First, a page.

I'll stop rambling now, just stick with it, don't be afraid to try new things or even new coaches. I've had different coaches teach me different ways of doing the same thing. Sometimes its just the method of explaining it or training it that is different and I understand it better. Don't give up, just keep learning. Eventually, you will see some improvement. There isn't any one magic thing someone is going to tell you that is going to drastically change your level. 


Edited by ericd937 - 03/20/2019 at 8:27pm
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Post Options Post Options   Thanks (0) Thanks(0)   Quote Slowhand Quote  Post ReplyReply Direct Link To This Post Posted: 03/20/2019 at 9:58pm
Visual feedback with video and choreographed points. And patience. Muscle memory is stubborn.
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Post Options Post Options   Thanks (0) Thanks(0)   Quote pingpungpeng Quote  Post ReplyReply Direct Link To This Post Posted: 03/20/2019 at 10:32pm
Originally posted by maurice101 maurice101 wrote:

pingpungpeng, I play against 2 players in my club who do as you suggest. They play 4 or 5 times a week and never do any training. They have no focus on technique. They just play and play.

One year ago we were even in the comp results. In one year I now beat them pretty easily as I believe my technique is so much better. Please note that I do not play as much as they do each week. My win percentage in the local comp is much better too compared to these players as compared to last year.

They have improved but I have improved more.

Another guy is 10 years younger and has great speed, reflexes and amazing unorthodox strokes. He never trains but just plays. For 3 years he always beat me and now it is 50 50.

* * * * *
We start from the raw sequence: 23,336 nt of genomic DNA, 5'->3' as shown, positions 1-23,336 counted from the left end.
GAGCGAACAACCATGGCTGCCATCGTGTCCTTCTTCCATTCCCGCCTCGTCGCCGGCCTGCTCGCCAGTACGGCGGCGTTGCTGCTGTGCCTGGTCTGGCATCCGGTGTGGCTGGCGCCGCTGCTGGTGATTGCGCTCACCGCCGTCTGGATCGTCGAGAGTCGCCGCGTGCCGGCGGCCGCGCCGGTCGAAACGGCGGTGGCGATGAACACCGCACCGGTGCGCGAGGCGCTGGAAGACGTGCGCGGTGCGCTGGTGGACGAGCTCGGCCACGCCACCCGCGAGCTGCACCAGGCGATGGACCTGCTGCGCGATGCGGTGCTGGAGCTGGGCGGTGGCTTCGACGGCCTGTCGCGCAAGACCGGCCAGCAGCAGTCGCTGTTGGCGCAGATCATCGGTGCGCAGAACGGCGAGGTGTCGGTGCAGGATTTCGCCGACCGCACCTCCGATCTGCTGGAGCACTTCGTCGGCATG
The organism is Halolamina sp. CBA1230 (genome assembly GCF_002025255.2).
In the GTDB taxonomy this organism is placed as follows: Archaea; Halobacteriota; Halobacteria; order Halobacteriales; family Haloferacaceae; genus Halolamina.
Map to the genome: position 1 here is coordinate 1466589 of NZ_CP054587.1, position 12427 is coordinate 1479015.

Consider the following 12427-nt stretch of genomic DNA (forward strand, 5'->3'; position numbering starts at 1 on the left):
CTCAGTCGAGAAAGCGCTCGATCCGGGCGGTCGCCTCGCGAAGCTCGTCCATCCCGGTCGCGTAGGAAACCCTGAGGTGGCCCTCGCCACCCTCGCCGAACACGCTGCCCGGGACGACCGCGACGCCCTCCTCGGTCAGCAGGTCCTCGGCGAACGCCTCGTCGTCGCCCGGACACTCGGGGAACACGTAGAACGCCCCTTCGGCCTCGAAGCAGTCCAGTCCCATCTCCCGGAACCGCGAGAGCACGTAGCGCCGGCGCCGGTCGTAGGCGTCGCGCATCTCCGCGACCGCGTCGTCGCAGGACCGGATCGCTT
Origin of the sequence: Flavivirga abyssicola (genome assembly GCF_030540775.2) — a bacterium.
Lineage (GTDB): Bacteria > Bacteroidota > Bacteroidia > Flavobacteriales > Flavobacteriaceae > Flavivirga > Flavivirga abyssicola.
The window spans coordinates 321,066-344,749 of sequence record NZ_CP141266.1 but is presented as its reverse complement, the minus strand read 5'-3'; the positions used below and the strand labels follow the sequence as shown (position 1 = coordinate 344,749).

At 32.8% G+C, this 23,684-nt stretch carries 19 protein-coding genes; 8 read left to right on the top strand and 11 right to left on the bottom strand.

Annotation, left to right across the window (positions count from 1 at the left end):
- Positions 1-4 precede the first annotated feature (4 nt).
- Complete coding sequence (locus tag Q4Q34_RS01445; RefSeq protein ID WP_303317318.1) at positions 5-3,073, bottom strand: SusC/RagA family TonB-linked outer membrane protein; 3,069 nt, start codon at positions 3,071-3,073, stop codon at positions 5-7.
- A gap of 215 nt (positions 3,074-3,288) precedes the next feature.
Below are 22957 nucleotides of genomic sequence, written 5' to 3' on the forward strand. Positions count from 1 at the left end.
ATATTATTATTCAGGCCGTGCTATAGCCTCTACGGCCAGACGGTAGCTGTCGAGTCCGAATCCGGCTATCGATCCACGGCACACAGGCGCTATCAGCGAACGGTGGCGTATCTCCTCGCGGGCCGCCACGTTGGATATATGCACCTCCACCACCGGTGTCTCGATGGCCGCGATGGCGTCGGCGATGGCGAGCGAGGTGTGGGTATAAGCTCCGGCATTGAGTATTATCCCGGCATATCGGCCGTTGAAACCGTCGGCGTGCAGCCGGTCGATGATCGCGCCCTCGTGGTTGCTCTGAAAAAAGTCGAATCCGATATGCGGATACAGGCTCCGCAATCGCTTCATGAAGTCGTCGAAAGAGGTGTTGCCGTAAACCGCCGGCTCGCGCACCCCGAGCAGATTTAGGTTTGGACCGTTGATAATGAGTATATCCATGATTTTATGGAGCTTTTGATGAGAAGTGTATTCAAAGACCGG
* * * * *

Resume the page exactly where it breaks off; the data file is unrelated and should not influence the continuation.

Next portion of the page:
When I get more of my training strokes in a game situation that could take a year or so I think my win percentage in my local comp will go up from 50% to 90%.

I feel if you have capped technique you can only improve so much just from playing. As an adult learner I have many bad habits.

Why do all the pros do so much training? Why do the Chinese do so much multi ball?


if your level is good, you have a good training partner .... yes, do some training.
basic training.
even pros do exercises that are pretty simple and basic.

in clubs however I see many players who can't do basic shots consistently and try to do complex exercises.
the result is they spend most of their session picking up the ball from the corner.
that's why I say do something really basic.....fh to fh from all distances, bh to bh from all distances, then matches and your time actually playing will be much more than if you are trying to do very specific and complex things.


Edited by pingpungpeng - 03/20/2019 at 10:38pm
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Post Options Post Options   Thanks (0) Thanks(0)   Quote GaryBuck Quote  Post ReplyReply Direct Link To This Post Posted: 05/25/2019 at 12:44pm
Originally posted by pingpungpeng pingpungpeng wrote:

I think your approach is wrong.